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NYC Declares Public Health Emergency Over Brooklyn Measles Outbreak

NYC Declares Public Health Emergency Over Brooklyn Measles Outbreak

April 9, 2019 (HealthDay News) — A public health emergency has been declared in New York City as it grapples with one of the largest measles outbreaks in decades, which is centered in the ultra-Orthodox Jewish community in Brooklyn.

Unvaccinated people living in certain ZIP codes in Williamsburg, Brooklyn, will have to get the measles vaccine, and those who do not comply will be issued violations and possibly fines, Mayor Bill de Blasio said, The New York Times reported.

“This is the epicenter of a measles outbreak that is very, very troubling and must be dealt with immediately,” he said at a news conference in Williamsburg.

“The measles vaccine works. It is safe, it is effective, it is time-tested,” de Blasio added.

The nation’s largest metropolis is just one of many cities grappling with the return of measles, often fostered by “anti-vaxxer” sentiment that causes parents to forgo the measles-mumps-rubella (MMR) vaccine.

Across the United States, there have been 465 measles cases since the start of 2019, the U.S. Centers for Disease Control and Prevention reported Monday. The number of measles cases this year “is the second greatest number of cases reported in the U.S. since measles was declared eliminated in 2000,” according to the CDC.

Last year’s total was 372 cases. The largest outbreak occurred in 2014, with 667 cases, CNN reported.

There have already been 285 confirmed measles cases in New York City since the outbreak began last fall, city health officials said. Most have been in Hasidic Jewish communities in Williamsburg and Borough Park, Brooklyn.

School Prohibition Not Effective 

Last December, New York City ordered students who were not vaccinated against measles to be prohibited from attending classes in ultra-Orthodox schools in selected ZIP codes, but city officials have admitted the order was not effective.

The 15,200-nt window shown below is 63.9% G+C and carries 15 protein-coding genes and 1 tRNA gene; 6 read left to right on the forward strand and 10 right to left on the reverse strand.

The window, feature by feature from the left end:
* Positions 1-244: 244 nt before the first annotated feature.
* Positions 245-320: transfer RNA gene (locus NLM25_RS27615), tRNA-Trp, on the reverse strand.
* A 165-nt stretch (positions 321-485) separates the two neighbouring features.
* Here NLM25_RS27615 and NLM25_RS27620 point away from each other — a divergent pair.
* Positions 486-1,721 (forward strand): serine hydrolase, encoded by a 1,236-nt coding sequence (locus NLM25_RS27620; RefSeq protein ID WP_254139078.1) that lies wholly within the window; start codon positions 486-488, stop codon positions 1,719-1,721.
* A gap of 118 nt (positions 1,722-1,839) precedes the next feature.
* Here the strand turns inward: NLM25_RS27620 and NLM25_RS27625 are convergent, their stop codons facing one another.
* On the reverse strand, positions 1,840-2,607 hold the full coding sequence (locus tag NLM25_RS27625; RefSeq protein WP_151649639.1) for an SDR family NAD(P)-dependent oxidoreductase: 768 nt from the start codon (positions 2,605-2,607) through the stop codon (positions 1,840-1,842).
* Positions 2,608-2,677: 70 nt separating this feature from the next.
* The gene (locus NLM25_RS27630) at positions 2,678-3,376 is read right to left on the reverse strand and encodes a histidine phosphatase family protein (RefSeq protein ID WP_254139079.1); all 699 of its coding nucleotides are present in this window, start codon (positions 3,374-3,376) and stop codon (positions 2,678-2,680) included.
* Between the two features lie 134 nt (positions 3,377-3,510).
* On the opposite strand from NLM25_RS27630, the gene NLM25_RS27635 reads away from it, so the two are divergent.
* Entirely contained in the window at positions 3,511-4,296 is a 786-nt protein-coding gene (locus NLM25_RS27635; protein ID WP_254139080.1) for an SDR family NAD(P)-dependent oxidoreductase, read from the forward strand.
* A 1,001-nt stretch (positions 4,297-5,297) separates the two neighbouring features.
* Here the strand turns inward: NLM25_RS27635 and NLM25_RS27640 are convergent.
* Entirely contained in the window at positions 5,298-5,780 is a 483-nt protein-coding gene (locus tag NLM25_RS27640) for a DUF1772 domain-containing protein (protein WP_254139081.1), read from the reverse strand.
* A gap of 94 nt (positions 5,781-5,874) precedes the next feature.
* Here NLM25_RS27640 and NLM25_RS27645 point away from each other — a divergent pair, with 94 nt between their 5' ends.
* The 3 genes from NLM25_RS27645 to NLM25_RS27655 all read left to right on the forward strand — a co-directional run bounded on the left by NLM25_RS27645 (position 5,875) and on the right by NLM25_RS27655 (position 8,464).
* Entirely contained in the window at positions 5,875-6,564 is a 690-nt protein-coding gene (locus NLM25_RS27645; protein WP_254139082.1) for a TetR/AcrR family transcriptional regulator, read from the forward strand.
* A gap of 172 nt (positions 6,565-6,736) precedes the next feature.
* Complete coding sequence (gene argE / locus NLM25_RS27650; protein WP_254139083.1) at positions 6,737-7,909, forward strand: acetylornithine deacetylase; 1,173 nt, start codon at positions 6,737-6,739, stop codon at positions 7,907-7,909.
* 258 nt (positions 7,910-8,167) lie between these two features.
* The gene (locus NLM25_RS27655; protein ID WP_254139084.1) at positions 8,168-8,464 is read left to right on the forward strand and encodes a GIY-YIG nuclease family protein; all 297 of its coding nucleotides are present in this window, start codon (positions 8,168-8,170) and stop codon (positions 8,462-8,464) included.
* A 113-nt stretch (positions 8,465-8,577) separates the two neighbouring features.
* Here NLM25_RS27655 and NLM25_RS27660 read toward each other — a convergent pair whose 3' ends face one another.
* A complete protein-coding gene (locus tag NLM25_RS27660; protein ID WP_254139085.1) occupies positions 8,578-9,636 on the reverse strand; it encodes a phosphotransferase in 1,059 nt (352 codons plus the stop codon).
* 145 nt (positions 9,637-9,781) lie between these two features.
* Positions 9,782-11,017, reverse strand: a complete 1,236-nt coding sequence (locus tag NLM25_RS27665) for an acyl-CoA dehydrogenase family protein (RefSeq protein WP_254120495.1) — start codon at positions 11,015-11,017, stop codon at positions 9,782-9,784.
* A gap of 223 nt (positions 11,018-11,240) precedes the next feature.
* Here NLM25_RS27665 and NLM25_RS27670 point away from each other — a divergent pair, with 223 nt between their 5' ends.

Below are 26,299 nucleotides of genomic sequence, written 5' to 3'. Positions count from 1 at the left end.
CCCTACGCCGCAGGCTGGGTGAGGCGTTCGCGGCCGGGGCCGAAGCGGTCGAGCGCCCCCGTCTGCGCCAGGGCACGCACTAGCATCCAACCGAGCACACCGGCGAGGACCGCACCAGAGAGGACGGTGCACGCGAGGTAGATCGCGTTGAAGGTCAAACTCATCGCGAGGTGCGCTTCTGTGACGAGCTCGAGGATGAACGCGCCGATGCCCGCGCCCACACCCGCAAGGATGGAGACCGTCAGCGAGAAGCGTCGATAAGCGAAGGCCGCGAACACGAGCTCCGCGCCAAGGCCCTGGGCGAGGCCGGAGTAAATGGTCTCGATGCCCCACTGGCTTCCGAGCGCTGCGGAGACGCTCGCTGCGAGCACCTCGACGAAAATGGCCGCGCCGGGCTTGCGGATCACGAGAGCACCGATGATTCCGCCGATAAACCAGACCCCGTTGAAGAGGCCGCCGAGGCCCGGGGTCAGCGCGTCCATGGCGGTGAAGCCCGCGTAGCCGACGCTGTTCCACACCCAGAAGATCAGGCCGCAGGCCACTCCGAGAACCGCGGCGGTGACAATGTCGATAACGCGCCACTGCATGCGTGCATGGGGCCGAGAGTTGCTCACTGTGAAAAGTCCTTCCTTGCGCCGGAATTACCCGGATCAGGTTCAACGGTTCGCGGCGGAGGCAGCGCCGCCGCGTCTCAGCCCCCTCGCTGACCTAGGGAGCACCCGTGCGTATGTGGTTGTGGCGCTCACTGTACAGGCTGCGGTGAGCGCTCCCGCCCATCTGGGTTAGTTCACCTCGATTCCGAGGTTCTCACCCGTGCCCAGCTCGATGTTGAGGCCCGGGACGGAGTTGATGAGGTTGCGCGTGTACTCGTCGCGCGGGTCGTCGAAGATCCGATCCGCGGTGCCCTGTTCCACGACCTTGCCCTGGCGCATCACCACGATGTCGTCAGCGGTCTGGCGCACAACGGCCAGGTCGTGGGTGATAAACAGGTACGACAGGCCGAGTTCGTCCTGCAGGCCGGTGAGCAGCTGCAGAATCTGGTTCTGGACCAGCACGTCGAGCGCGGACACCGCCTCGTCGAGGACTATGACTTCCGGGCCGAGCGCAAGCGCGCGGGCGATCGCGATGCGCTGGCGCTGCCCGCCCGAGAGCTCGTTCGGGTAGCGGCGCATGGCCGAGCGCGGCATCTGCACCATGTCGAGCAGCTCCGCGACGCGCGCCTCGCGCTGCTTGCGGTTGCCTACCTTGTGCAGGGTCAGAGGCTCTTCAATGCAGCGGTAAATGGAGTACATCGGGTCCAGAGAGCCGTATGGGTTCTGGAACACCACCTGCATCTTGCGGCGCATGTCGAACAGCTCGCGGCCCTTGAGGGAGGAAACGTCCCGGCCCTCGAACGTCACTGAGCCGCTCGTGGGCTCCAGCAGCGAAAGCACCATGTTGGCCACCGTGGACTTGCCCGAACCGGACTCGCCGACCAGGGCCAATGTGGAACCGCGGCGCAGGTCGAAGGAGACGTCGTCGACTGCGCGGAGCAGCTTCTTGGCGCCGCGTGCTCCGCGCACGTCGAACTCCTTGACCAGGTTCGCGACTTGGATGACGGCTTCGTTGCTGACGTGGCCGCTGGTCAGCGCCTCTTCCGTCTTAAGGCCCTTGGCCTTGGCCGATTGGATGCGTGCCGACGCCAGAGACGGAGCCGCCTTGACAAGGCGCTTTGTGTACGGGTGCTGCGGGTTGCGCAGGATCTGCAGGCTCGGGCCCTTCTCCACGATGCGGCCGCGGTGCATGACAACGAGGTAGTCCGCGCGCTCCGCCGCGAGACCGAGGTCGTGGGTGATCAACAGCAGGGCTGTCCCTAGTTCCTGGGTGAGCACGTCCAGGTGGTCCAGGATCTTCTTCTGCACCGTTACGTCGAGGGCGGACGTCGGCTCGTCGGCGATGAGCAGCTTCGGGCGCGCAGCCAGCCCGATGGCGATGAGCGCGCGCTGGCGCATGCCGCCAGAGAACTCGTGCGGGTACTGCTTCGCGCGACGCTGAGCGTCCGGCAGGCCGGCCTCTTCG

On Tuesday, de Blasio said the city would fine or even temporarily shut down yeshivas that did not abide by the order, The Times reported.

Nearby Rockland County, N.Y., is also struggling with a measles outbreak. As of late last week, there had been at least 166 confirmed cases there.

On March 26, county officials issued a 30-day emergency order banning unvaccinated children under 18 from being in public places such as shopping centers, businesses, restaurants, schools, and places of worship.

However, that ban was overturned by a judge last Friday.

Dr. Robert Glatter is an emergency medicine physician working at New York City’s Lenox Hill Hospital.

He stressed that measles can be very serious, even deadly in rare cases. And when parents choose not to vaccinate their kids against this highly contagious disease, it can make all kids more vulnerable, due to an overall decline in what’s known as “herd immunity.”

“Achieving herd immunity is the most effective way to reduce the risk to the population at large when some people in the population choose not to vaccinate,” Glatter said. “This includes the elevated risk to young infants as well as those who are immunosuppressed. Evidence suggests that herd immunity against measles is only achieved when 90-95% of the whole population is immune.”

Glatter also believes that deliberate misinformation about the “dangers” of vaccines, often spread via social media, is fueling the anti-vaxxer movement. Because of this, “the president of the American Academy of Pediatrics [AAP] recently sent letters to the CEOs of Google, Facebook to highlight the increasing threat that online misinformation about vaccination poses to children’s health,” Glatter noted.

In the meantime, outbreaks like those in New York City continue to spread.

“Measles is a highly contagious disease,” Glatter said. “People who are immunocompromised, as well as young children and non-immune pregnant women are at highest risk for severe complications.”

More information

The U.S. Centers for Disease Control and Prevention has more about measles cases and outbreaks in the United States.

By E.J. Mundell
HealthDay Reporter